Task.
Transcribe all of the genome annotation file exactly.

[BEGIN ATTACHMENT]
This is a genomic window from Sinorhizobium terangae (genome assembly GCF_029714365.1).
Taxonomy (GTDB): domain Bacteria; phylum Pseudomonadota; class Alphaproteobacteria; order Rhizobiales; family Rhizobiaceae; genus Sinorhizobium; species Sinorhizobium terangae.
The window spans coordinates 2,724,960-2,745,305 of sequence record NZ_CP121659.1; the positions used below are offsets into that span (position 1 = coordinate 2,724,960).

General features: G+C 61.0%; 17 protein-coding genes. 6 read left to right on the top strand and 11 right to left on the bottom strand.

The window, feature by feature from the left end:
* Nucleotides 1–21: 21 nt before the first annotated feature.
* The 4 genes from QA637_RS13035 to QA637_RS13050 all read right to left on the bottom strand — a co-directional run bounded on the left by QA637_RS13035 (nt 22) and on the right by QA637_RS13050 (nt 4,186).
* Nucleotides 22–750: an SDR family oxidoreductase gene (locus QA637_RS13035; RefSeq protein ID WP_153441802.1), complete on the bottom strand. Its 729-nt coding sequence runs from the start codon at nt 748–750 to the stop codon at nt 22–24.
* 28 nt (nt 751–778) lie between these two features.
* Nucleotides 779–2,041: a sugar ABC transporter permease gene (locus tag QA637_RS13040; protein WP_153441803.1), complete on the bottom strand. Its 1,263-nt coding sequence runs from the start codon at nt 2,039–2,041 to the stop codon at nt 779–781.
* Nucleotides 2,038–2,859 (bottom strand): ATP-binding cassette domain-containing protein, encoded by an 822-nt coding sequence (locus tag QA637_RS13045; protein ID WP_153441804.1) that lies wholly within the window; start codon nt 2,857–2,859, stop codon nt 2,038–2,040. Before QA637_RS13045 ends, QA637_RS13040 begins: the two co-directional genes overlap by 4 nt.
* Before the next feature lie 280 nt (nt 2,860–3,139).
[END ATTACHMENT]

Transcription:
This is a genomic window from Sinorhizobium terangae (genome assembly GCF_029714365.1).
Taxonomy (GTDB): domain Bacteria; phylum Pseudomonadota; class Alphaproteobacteria; order Rhizobiales; family Rhizobiaceae; genus Sinorhizobium; species Sinorhizobium terangae.
The window spans coordinates 2,724,960-2,745,305 of sequence record NZ_CP121659.1; the positions used below are offsets into that span (position 1 = coordinate 2,724,960).

General features: G+C 61.0%; 17 protein-coding genes. 6 read left to right on the top strand and 11 right to left on the bottom strand.

The window, feature by feature from the left end:
* Nucleotides 1–21: 21 nt before the first annotated feature.
* The 4 genes from QA637_RS13035 to QA637_RS13050 all read right to left on the bottom strand — a co-directional run bounded on the left by QA637_RS13035 (nt 22) and on the right by QA637_RS13050 (nt 4,186).
* Nucleotides 22–750: an SDR family oxidoreductase gene (locus QA637_RS13035; RefSeq protein ID WP_153441802.1), complete on the bottom strand. Its 729-nt coding sequence runs from the start codon at nt 748–750 to the stop codon at nt 22–24.
* 28 nt (nt 751–778) lie between these two features.
* Nucleotides 779–2,041: a sugar ABC transporter permease gene (locus tag QA637_RS13040; protein WP_153441803.1), complete on the bottom strand. Its 1,263-nt coding sequence runs from the start codon at nt 2,039–2,041 to the stop codon at nt 779–781.
* Nucleotides 2,038–2,859 (bottom strand): ATP-binding cassette domain-containing protein, encoded by an 822-nt coding sequence (locus tag QA637_RS13045; protein ID WP_153441804.1) that lies wholly within the window; start codon nt 2,857–2,859, stop codon nt 2,038–2,040. Before QA637_RS13045 ends, QA637_RS13040 begins: the two co-directional genes overlap by 4 nt.
* Before the next feature lie 280 nt (nt 2,860–3,139).